BOZEMAN – “Healing and Resilience” is the focus of Montana State University’s observance of American Indian Heritage Day, which will be celebrated Friday, Sept. 30, from 11 a.m. to 2 p.m. at American Indian Hall on the MSU campus.

The theme was chosen to highlight the Every Child Matters movement, which raises awareness about suffering endured by Indigenous children at boarding schools in North America in the late 19th century.

American Indian Heritage Day is celebrated annually in Montana on the last Friday of September. MSU’s observance will coincide with Canada’s National Day for Truth and Reconciliation, which honors survivors of those residential schools and the children who never returned from them.

Nicholas Ross-Dick, program manager at American Indian/Alaska Native Student Success, said this is the second year the Heritage Day celebration will focus on the boarding school issue. Last year’s theme, “A Voice of the Children,” was chosen to bring awareness to the work being done to return the remains of children who died at those schools to their peoples and communities.

This year, Ross-Dick said, “We really wanted to just continue the work that’s ongoing.”

He noted that Pope Francis recently apologized to the Indigenous peoples of Canada for historical abuses that occurred in church-run residential schools there.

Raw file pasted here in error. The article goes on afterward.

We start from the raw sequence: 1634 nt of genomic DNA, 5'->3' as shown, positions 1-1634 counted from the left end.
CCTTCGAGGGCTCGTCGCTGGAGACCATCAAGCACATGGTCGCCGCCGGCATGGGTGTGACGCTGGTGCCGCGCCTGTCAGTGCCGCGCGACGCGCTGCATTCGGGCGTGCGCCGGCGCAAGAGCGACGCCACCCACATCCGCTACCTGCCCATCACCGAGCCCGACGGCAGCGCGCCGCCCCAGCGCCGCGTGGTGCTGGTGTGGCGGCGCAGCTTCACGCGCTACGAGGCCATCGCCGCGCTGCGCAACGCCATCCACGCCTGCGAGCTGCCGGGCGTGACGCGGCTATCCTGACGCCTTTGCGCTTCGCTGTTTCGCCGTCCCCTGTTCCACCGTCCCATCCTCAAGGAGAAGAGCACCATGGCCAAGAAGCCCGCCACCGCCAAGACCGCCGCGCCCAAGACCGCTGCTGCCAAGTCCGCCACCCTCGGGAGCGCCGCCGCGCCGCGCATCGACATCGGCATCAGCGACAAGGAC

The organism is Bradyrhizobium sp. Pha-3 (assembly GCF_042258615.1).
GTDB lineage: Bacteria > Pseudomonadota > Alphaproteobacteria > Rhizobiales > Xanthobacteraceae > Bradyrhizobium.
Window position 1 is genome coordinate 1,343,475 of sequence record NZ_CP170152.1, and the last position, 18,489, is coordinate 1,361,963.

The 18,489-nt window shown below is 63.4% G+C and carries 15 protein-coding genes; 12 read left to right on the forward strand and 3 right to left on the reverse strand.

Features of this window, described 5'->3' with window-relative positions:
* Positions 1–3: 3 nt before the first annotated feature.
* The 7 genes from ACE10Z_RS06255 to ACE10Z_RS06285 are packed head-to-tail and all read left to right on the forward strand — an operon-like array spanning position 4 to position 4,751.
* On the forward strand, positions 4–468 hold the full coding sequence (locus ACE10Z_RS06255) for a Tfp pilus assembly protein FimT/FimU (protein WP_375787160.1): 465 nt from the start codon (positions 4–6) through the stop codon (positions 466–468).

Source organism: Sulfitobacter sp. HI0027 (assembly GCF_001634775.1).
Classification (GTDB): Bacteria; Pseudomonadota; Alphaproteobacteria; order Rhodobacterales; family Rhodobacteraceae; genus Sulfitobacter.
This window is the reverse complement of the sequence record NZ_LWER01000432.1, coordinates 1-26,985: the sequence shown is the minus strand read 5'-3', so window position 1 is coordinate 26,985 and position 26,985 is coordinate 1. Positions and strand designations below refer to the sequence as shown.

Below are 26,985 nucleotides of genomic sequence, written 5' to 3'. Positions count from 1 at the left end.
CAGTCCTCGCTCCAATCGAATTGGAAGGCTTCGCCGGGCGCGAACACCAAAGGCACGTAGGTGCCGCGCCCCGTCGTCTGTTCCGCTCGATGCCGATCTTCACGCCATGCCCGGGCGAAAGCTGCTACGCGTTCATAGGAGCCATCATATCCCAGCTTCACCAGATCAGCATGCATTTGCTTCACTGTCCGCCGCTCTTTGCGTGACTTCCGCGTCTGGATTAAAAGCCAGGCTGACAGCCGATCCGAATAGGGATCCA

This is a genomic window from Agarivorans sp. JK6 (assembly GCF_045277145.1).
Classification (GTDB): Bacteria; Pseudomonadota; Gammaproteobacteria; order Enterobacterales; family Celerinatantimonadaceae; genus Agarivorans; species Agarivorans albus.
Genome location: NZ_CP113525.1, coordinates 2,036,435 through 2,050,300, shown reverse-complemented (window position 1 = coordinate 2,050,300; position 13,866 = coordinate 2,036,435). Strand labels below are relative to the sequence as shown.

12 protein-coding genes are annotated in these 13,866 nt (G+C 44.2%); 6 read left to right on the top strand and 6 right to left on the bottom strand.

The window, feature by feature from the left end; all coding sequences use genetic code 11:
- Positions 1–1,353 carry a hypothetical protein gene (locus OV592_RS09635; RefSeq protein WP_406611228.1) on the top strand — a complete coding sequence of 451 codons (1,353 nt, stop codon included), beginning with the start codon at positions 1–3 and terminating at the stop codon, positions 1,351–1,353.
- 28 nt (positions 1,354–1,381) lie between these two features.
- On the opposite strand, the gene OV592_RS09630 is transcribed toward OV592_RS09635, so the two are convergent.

“That was the Catholic church’s legacy of residential schools, and we’re hoping to bring awareness to that by highlighting the really bad things that have happened there and the different perspectives of survivors,” Ross-Dick said.

Heritage Day events will begin at 11 a.m., with opening remarks by Walter Fleming, head of MSU’s Department of Native American Studies in the College of Letters and Science. Guest speaker Eduardo Duran, a psychologist and author of “Healing the Soul Wound: Trauma-Informed Counseling for Indigenous Communities,” will speak directly afterward about the “History and Impact of Residential Schools.”

“His clinical and professional experiences are working with intergenerational trauma, and healing and resilience – he will speak to that,” Ross-Dick said.

An honor song and prayer walk will take place in the Sunrise Plaza after Duran’s talk at 12:10 p.m., followed by a free community feed of bison stew and frybread in the Great Hall.

“Hospitality is a big part of the event, and we want to end on a positive note,” Ross-Dick said.

Self-guided educational exhibits for those who wish to learn more about Every Child Matters will be on display throughout the event.

American Indian Heritage Day events are free and open to the public. The celebration is a collaboration of the Council of American Indian Programs with the support of multiple sponsors, including the Department of Native American Studies.

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